JS: The scrum is the last legal form of warfare in the modern game. There are cameras on everyone at every angle, so the scrum is the last place where you can actually get in the ring and smash a right hook and see what happens to the opponent. South Africans get a massive amount of confidence out of that warfare situation, as you well know. The scrum is one thing that allows you to get the first punch in. The game has never started until the first scrum comes, and if you win that first blow, it's a massive, massive confidence-gainer.
BM: So you've come off with a narrow win, you're going into the second Test. What's the message?
JS: Our approach was to start as fast as possible. We wanted to move everything, we wanted to get the ball through the hands, we wanted to go side to side; we wanted to just try and throw as much Super Rugby flavour at the game in the first 20 minutes as possible. But that was thrown off the track when Schalk Burger got sent off [shown a yellow card] in the first 30 seconds.
So we went from preparing the whole week to speed things up to slowing things down, playing for time, walking to line-outs, and then we just couldn't get out of that. That first 40 minutes was probably the hardest 40 I've had to manage as a captain. We got properly stuck in at half-time, in terms of getting us to wake up and stick to the plan and restart the Test match.
It was probably the most amazing, most intense Test match I've ever been a part of; a rollercoaster of momentum and emotions throughout that 80.
BM: When Ronan O'Gara decided to kick the ball right at the end, I remember distinctly saying afterwards: "Of all the things that he could have done, it was one thing he shouldn't have done." And, of course, the rest is history.
JS: You know what, Ronan owed us that one – it was, unfortunately, karma. He's such a good bloke, but when he took that sneaky tap in 2004 against us, you know!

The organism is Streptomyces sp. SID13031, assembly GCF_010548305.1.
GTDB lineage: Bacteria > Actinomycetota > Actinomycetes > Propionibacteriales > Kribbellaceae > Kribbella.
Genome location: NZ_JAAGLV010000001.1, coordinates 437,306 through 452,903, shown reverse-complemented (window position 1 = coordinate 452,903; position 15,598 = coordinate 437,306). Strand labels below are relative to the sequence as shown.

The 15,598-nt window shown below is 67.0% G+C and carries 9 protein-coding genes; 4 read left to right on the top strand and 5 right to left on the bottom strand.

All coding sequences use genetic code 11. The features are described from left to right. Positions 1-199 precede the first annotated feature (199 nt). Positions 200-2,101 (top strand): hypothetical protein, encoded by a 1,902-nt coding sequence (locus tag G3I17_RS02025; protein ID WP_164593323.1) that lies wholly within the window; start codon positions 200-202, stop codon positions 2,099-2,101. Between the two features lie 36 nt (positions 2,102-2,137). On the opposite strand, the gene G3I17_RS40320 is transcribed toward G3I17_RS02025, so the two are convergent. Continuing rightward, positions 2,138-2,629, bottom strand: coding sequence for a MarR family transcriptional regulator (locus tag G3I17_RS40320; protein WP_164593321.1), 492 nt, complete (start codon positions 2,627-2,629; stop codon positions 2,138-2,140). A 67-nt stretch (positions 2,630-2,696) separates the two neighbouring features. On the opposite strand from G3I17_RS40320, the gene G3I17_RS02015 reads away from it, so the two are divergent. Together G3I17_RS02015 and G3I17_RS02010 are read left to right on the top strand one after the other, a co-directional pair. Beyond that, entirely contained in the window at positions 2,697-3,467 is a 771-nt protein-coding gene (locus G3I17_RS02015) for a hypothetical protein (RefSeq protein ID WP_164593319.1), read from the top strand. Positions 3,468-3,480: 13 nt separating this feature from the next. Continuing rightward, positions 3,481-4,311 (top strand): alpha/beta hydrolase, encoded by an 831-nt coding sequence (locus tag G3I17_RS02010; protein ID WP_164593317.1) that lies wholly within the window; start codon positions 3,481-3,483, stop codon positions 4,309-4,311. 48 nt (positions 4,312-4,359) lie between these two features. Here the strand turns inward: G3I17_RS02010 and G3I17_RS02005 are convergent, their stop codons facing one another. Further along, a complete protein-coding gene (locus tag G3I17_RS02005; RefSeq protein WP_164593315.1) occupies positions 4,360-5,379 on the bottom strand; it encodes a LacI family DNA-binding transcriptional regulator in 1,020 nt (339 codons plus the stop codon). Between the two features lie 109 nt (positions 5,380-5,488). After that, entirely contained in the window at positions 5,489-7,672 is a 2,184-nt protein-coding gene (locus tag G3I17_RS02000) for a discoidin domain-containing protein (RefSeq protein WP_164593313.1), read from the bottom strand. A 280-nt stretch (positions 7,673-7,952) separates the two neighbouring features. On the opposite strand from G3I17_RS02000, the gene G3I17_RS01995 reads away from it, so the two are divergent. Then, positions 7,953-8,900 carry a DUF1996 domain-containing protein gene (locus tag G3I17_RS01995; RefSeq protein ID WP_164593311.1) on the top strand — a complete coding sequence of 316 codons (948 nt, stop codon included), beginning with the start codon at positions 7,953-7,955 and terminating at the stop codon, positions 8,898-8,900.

BM: Oh, yeah. When you were all facing the line. That was a hell of a kick from Morne Steyn. People think it was a definite, but it wasn't, was it?
JS: I wasn't going to Morne to begin with, I was actually looking for Frans Steyn. And Morne came to me and said: "This is my hometown, I know I can make this." And he gave me a little wry smile; I was c—-ing myself inside, but I was so grateful I wasn't the guy who had to take the kick. But he stepped up and took the decision away from me and I said: "All yours mate."
BM: That's what you want, isn't it? Blame him later – he asked for it! You've won a Test series, you've got the revenge for '97. What's that feeling like?
JS: The last time we felt that good was in Paris, two years before. We stayed in a place called Castello Di Monte, just down the road from Loftus Versfeld, and they actually rented out the entire top area for us for beers and cigars. I think we needed it to vindicate what we'd done two years ago, because of the 2008 that we had and the fact that we got through a World Cup without beating the All Blacks – so there were demons hanging around.